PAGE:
In January 2020, Germany's spy chief Huawei “can’t fully be trusted”, while Dutch newspaper de Volkskrant reported on a Huawei “backdoor” in the network of a major Netherlands telecom, leading to a probe by the AIVD on the possibility that the breach had enabled spying by the Chinese government. However France's cybersecurity chief Guillaume Poupard shrugged off German's concerns and stated that his agency ANSSI haven't uncovered any evidence nor seen a "smoking gun" of Huawei spying in Europe. In an interview with Bloomberg news, Poupard said “There is no situation with Huawei being caught massively spying in Europe. Elsewhere maybe it’s different, but not in Europe."
In March 2019, Huawei filed three defamation claims over comments suggesting ties to the Chinese government made on television by a French researcher, a broadcast journalist and a telecommunications sector expert. In June 2020 ANSSI informed French telecommunications companies that they would not be allowed to renew licenses for 5G equipment made from Huawei after 2028. On 28 August 2020, French President Emmanuel Macron assured the Chinese government that it did not ban Huawei products from participating in its fifth-generation mobile roll-out, but favored European providers for security reasons. The head of the France's cybersecurity agency also stated that it has granted time-limited waivers on 5G for wireless operators that use Huawei products, a decision that likely started a "phasing out" of the company's products. Huawei has proposed new factories and research facilities to persuade countries to reconsider their bans on Huawei's participation in their respective 5G networks, however a spokesman for France's economy ministry confirmed that the new factory would not affect the decision to phase out use of Chinese equipment from France's telecoms.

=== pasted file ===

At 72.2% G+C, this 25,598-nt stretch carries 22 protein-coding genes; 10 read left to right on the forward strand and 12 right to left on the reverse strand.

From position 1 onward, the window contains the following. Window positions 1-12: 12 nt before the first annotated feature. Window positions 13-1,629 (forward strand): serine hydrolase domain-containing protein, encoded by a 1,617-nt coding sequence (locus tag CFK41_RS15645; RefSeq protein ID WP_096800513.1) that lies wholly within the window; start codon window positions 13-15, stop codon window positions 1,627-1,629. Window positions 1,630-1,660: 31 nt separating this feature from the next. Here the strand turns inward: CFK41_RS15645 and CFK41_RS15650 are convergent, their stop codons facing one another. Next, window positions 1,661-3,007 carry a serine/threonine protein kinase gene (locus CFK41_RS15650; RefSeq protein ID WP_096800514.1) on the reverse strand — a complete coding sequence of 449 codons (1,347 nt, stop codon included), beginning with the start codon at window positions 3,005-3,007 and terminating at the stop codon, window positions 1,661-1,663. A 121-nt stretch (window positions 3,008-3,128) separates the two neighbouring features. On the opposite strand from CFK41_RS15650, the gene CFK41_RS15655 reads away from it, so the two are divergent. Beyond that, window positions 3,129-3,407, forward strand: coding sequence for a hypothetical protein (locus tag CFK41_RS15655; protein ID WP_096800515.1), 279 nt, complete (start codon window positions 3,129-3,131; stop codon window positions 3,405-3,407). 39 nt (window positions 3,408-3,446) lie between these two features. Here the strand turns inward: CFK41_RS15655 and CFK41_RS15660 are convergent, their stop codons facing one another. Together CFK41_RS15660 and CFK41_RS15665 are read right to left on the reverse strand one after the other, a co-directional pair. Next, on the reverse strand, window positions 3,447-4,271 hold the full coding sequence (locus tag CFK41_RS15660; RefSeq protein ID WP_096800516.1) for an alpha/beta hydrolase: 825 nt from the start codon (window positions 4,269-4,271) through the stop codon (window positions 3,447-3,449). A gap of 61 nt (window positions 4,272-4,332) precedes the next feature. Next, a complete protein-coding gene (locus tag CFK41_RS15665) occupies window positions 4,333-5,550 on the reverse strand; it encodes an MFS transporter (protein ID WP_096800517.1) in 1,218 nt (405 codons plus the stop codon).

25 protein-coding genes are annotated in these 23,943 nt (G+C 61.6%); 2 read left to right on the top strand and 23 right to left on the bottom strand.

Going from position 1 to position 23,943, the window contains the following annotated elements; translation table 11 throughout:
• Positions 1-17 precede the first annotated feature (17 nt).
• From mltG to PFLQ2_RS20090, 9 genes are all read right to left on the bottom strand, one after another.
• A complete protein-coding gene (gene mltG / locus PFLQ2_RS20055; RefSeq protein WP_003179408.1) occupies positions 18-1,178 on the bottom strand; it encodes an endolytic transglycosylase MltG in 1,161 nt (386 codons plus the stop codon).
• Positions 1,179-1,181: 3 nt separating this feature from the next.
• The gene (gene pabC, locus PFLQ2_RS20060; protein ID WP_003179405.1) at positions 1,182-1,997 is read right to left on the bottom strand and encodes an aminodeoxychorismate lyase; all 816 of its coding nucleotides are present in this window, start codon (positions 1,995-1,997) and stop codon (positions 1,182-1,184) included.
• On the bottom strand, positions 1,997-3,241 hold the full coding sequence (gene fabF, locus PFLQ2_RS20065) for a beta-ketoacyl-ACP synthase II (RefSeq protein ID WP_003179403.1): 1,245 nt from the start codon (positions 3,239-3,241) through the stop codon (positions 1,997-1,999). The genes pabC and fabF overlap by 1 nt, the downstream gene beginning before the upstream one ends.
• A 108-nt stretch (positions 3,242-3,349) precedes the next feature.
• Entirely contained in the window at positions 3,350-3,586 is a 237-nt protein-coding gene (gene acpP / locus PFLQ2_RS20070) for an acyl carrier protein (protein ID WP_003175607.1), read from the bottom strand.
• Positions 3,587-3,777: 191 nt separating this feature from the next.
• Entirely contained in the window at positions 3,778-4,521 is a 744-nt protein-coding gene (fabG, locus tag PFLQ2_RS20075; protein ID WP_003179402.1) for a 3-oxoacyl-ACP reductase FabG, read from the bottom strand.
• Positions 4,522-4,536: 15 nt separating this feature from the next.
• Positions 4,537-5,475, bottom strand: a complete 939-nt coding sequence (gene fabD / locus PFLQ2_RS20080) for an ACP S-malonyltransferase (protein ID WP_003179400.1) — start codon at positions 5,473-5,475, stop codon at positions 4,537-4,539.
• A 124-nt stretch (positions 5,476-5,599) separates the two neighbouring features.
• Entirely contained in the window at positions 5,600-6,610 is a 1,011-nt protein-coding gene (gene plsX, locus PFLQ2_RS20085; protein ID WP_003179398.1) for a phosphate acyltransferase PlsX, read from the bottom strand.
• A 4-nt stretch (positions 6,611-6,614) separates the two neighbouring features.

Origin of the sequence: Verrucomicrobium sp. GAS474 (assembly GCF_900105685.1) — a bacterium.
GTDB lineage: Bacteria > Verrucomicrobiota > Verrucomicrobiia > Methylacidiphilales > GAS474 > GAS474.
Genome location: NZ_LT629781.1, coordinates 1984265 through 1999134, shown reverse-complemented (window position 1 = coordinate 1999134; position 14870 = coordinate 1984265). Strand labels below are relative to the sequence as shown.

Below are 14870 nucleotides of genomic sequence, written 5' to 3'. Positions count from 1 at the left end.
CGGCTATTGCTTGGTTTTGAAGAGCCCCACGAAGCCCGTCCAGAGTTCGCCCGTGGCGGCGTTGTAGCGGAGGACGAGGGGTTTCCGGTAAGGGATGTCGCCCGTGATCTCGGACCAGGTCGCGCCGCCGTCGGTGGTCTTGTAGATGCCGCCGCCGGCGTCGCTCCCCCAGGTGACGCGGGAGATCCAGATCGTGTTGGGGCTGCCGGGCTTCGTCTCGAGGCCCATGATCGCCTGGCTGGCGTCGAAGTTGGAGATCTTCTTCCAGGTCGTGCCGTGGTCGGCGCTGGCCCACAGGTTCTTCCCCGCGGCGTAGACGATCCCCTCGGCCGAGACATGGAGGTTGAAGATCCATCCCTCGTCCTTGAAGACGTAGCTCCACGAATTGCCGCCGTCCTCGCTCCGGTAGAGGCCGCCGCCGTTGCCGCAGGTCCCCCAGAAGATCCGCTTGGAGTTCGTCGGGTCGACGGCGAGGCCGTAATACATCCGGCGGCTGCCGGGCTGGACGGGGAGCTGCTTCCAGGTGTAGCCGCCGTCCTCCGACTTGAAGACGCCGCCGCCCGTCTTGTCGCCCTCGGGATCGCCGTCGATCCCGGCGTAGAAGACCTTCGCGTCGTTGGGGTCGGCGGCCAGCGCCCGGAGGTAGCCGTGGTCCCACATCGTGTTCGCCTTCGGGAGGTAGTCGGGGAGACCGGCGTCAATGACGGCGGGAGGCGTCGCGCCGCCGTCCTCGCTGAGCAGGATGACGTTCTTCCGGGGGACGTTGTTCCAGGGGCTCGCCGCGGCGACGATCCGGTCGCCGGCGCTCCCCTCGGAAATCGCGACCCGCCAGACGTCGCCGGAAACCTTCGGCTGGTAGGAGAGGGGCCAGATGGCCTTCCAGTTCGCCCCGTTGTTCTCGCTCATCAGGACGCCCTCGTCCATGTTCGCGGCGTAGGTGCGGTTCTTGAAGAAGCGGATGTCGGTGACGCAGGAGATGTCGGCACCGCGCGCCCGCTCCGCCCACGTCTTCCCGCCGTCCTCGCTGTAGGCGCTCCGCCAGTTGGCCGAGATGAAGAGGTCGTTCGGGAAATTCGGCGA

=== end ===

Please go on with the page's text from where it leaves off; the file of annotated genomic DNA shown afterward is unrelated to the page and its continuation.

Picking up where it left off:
In February 2020, US government officials claimed that Huawei has had the ability to covertly exploit backdoors intended for law enforcement officials in carrier equipment like antennas and routers since 2009.
In mid July 2020, Andrew Little, the Minister in charge of New Zealand's signals intelligence agency the Government Communications Security Bureau (GCSB), announced that New Zealand would not join the United Kingdom and United States in banning Huawei from the country's 5G network.
In May 2022, Canada's industry minister Francois-Philippe Champagne announced that Canada will ban Huawei from the country's 5G network, in an effort to protect the safety and security of Canadians, as well as to protect Canada's infrastructure. The Canadian federal government cited national security concerns for the move, saying that the suppliers could be forced to company with “extrajudicial directions from foreign governments” in ways that could “conflict with Canadian laws or would be detrimental to Canadian interests”. Telcos will be prevented from procuring new 4G or 5G equipment from Huawei and ZTE and must remove all ZTE- and Huawei-branded 5G equipment from their networks by June 28, 2024.